THE day after England’s humiliation at Euro 2016, Roy Hodgson sat blinking into the flashbulbs at a press conference in Chantilly, looking like a terrified prisoner of war.
There, the FA’s gaffe-prone chief executive Martin Glenn publicly told the manager he’d just sacked that ‘Iceland will not be your epitaph’.
For once, Glenn was spot-on. Hodgson has rehabilitated his reputation with an outstanding season at Crystal Palace.
Yet the embarrassment of that 2-1 defeat by Iceland in Nice was the epitaph for the England team’s celebrity culture.
It represented the lowest of the low for a national team which had consistently under-achieved for two decades.
Most of the tarnished ‘golden generation’ had already been swept away but Wayne Rooney, Joe Hart and Jack Wilshere, probably the three most high-profile members of Hodgson’s red-faced team, have never recovered from Iceland.
Hodgson’s main mistake had been to crowbar captain Rooney into a team which functioned better without him.
He was also wrong to select Wilshere for his squad when not fully fit and to stick with Hart when the keeper was becoming increasingly butter-fingered. After Sam Allardyce’s one-match stint, Gareth Southgate arrived and heralded a quiet revolution.
Rooney, England’s all-time record scorer, was shepherded towards the exit door, respectfully yet ruthlessly.
Wilshere, never trusted by Southgate as a footballer or a bloke, has never played under his tenure — for fitness reasons and because he does not fit in with Southgate’s team ethic. And now Hart is gone too.
Personally popular with Southgate but told he simply was no longer even as good as Jordan Pickford, Jack Butland or Nick Pope.
When he was appointed to a backdrop of apathy, Southgate — relegated with Middlesbrough in his only club job — was widely regarded as a Mr Nice Guy and an FA company man.
While his decency and intelligence have shone through, nobody now considers Southgate too nice or overly loyal. Yet the ‘company man’ tag fits — in a good way.
The FA’s ‘England DNA’ initiative caused much sniggering but it looks less ridiculous each time one of the nation’s age-group team triumphs.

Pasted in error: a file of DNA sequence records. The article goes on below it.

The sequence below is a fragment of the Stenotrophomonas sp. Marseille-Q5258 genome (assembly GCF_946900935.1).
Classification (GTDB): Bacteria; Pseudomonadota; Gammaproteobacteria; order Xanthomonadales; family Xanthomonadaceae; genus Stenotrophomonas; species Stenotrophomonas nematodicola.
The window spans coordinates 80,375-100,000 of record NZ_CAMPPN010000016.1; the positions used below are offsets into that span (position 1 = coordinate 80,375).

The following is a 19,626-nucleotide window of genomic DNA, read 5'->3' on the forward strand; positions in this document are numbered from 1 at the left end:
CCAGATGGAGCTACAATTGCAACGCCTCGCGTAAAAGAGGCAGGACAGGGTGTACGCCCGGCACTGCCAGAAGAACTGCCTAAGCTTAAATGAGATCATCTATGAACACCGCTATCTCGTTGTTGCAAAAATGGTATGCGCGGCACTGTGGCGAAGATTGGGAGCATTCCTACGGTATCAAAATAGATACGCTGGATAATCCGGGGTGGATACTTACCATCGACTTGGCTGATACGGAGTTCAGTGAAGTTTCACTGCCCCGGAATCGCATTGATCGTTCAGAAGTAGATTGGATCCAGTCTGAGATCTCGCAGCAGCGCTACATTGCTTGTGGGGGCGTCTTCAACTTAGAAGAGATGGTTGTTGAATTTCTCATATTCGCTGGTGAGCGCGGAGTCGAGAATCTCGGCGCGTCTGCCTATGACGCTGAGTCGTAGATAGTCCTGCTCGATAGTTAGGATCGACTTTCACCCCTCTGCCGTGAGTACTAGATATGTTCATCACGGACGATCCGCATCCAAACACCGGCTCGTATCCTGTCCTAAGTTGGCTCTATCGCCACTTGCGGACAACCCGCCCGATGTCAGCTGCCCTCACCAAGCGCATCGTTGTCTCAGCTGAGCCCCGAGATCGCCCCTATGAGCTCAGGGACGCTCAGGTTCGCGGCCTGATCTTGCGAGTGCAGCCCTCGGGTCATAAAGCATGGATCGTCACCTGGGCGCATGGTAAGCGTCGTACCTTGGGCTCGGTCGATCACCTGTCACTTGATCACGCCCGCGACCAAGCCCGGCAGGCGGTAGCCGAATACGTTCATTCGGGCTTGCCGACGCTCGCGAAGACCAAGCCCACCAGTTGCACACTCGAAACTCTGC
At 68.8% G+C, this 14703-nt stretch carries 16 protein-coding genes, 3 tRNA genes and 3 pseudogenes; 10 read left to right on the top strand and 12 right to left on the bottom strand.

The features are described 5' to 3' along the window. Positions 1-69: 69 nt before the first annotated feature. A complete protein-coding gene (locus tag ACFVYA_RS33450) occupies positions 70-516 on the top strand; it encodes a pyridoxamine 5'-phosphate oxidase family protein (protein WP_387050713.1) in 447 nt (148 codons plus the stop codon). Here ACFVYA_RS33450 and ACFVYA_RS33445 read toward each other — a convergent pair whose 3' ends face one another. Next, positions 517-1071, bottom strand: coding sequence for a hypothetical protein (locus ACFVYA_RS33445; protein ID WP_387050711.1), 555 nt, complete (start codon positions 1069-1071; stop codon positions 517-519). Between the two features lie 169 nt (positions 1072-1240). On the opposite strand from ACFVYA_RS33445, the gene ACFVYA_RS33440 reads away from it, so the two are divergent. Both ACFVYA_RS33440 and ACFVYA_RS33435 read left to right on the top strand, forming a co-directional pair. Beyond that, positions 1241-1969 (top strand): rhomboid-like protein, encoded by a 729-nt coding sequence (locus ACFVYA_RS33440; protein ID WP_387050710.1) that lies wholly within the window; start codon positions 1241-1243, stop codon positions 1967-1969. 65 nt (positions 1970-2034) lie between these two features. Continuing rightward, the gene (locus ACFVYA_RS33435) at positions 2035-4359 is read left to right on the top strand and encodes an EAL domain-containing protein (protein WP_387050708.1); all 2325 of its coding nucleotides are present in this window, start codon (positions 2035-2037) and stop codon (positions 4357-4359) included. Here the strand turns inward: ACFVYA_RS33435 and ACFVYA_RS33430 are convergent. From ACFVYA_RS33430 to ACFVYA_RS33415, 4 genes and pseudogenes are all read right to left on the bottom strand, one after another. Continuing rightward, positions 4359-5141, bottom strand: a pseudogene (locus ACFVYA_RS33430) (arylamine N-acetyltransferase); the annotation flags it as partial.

World Cup glory for the Under-20s and Under-17s last year were the latest in a sustained series of Young Lions successes.
The idea of a clear pathway, with age-group teams all playing similar possession-based football is proving fruitful for the kids.
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Whether that ever translates to ultimate success at senior level depends on those triumphant teenagers playing regular first-team football — and, of course, England will NOT win the World Cup in Russia.
Yet players such as Jadon Sancho and Ademola Lookman have moved to the Bundesliga to bypass the bottleneck of opportunity caused by foreign dominance of the Premier League.
It is to be hoped that others follow their lead. Top-level football and a wider world view will benefit England’s young players. If and when those players are ready to be capped at senior level, Southgate will know all about them. As well as having been England Under-21 manager, he has twice held positions where he has overseen the national age-group structure.
Barring an absolute horror show in Russia, Southgate is in place for the long haul.
In the shorter term, he seems to have discovered a way to get the best out of his limited current resources — playing three ball-playing central defenders, two speedy wing-backs, one holding midfielder and three creative players behind Harry Kane.
They have become defensively sound, comfortable on the ball — and though they have struggled for goals, there are goalscorers in the squad.
Should England beat Tunisia in their opener, there is every chance they will face a last-16 fixture against Colombia, Poland or Senegal to achieve the relative success of a quarter-final.
It should not be beyond them, but even if they slip up in the last 16, it is unlikely to be anywhere near as mortifying as Iceland. That had to be rock bottom.
For Southgate, a man with a joined-up long-term plan, the only way is up. Slowly, perhaps, but surely.
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